The oldest working phone number in New York

It just might be (212) 736-5000, otherwise known by its old-school moniker PA 6-5000.

It’s the main line for the Hotel Pennsylvania, the massive, worn and weary on Seventh Avenue and 33rd Street open since 1919.

The phone number dates back to at least 1930, when seven-digit numbers replaced five-digit and two-letter numbers.

And it’s immortalized in the Glenn Miller song of the same name.

Call the number, and a recording plays 10 seconds of the song before you’re connected to an operator.

The Hotel Pennsylvania may be reduced to a pile of bricks soon; reportedly it’s to be torn down and an office tower put up in its place.

Once the largest hotel in the world, this McKim, Mead & White building (they designed the original Penn Station) doesn’t seem to have many fans these days.

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12 Responses to “The oldest working phone number in New York”

  1. Josie Says:

    Too bad, the location was great. Seems like just a couple of years ago I read that they were in the process of rehabbing it. However, I also read that it had a tremendous bedbug infestation (since the BB resurgence) that they probably couldn’t control.

  2. wildnewyork Says:

    I took a walk through it on Friday and I have to say, it wasn’t looking so good. Lots of tourists, but lots of threadbare carpets and unclean corners. Its bones are nice though,

  3. Rob Says:

    Why don’t they just gut it out and give it a grand makeover. It is a beautuful building with a lot of history. I’m surprised it isn’t landmarked!

  4. Nabe News: May 3 - Bowery Boogie | A Lower East Side Chronicle Says:

    [...] oldest working phone number in Manhattan is for the iconic, soon-to-be-razed Pennsylvania Hotel.  Glenn Miller immortalized [...]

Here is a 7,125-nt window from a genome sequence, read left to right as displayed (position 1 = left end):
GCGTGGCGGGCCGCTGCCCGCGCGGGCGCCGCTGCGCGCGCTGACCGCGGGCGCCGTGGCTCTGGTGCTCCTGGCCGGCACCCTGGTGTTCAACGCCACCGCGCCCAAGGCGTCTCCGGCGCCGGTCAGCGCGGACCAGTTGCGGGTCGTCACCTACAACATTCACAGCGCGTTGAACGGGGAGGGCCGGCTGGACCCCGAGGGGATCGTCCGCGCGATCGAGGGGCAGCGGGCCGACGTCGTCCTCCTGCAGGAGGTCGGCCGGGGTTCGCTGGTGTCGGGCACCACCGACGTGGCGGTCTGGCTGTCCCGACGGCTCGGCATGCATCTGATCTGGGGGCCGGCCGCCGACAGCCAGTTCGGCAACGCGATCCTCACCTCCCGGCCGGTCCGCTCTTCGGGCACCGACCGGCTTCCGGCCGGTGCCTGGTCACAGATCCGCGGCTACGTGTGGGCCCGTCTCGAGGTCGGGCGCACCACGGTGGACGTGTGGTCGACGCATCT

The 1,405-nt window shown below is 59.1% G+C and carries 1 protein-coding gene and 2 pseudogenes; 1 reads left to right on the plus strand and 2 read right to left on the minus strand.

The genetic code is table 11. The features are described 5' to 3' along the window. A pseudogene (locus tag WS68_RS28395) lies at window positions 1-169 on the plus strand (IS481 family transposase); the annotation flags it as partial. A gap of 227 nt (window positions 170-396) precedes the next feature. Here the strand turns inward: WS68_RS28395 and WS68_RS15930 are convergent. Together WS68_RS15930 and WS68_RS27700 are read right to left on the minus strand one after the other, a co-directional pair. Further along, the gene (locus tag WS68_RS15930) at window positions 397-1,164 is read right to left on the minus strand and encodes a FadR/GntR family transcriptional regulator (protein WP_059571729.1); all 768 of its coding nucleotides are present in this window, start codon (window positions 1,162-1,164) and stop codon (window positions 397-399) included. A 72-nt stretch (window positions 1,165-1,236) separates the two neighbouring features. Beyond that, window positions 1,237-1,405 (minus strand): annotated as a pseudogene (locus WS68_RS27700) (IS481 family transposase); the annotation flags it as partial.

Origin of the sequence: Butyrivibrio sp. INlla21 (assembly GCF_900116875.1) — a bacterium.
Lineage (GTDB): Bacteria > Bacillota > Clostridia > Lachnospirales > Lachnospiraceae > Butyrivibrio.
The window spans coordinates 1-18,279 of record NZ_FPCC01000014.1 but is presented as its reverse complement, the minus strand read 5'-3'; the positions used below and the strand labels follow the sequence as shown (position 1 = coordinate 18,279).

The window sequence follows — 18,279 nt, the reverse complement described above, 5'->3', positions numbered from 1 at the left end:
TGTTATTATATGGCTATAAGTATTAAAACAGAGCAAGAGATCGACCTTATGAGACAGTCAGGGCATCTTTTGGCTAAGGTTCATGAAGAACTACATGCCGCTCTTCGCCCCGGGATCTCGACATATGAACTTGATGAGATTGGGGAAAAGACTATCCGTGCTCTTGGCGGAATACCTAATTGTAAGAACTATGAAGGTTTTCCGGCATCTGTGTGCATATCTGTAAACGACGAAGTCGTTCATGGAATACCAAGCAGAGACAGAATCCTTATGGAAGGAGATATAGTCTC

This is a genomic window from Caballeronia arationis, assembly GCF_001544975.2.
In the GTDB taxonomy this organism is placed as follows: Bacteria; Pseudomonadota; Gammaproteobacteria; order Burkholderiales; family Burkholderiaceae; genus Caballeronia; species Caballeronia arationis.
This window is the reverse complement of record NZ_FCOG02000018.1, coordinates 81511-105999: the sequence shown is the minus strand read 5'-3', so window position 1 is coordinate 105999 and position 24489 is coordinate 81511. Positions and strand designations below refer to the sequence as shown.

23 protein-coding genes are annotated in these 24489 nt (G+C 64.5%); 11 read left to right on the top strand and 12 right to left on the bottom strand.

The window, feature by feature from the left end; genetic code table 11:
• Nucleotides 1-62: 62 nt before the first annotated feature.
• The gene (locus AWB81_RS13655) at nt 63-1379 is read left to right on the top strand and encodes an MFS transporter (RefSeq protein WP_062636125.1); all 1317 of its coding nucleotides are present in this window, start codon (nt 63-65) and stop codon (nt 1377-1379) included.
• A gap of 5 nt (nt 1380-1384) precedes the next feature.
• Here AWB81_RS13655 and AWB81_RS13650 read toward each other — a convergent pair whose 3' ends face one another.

5. DJC Says:

    Well I’m a fan as is a friend of mine. Despite it’s need for renovation, you can still glimpse the grand past. Stayed there on my first visit from the UK.

  6. Andrew David Baron Says:

    I never knew that is what the song meant. heh. You learn something new everyday.

    RANDOM BTW Note: I was on the grounds at St. John The Divine Cathedral and was looking for the mysterious bird that wakes me up every freakin’ morning. Didn’t see it, but I did a google search for this mysterious bird and your post from a few years ago popped up. What a specimen of a peacock. Wow! Albino! Thanks for revealing and solving this mystery that has been bugging me for almost a year and a half now. :D

  7. wildnewyork Says:

    Thanks…Good to know that peacock is still around!

  8. New York's most famous telephone number still works | Metropolitan Walker Says:

    [...] folks at Ephemeral New York think it might be the oldest working number in the city, but it probably won’t be working all [...]

  9. Michelle... Says:

    New Yorkers should be very wary of Vornado Realty…just take a look at the giant hole they left us here in Boston http://www.universalhub.com/node/28273

  10. Buzzbaybear Says:

    That would be PE6-5000, not PA6-5000. The Bell System used the first 2 letters of the word and did not adhere to anyone else’s abbreviations. And FYI prior to the 1930s telephone numbers used 3 letters and 4 numbers (for instance PEN 5000) either way Hotel Pennsylvania is 736-5000

  11. aspicco Says:

    well here is is Feb 2013 and the Hotel PA is still standing… went to a conference there over the summer… so far so good…

  12. wallyhorse Says:

    Well we are now in the second half of 2014 and not only is the Hotel Pennsylvania (originally Statler Hilton) still up, It probably won’t be coming down anytime soon.

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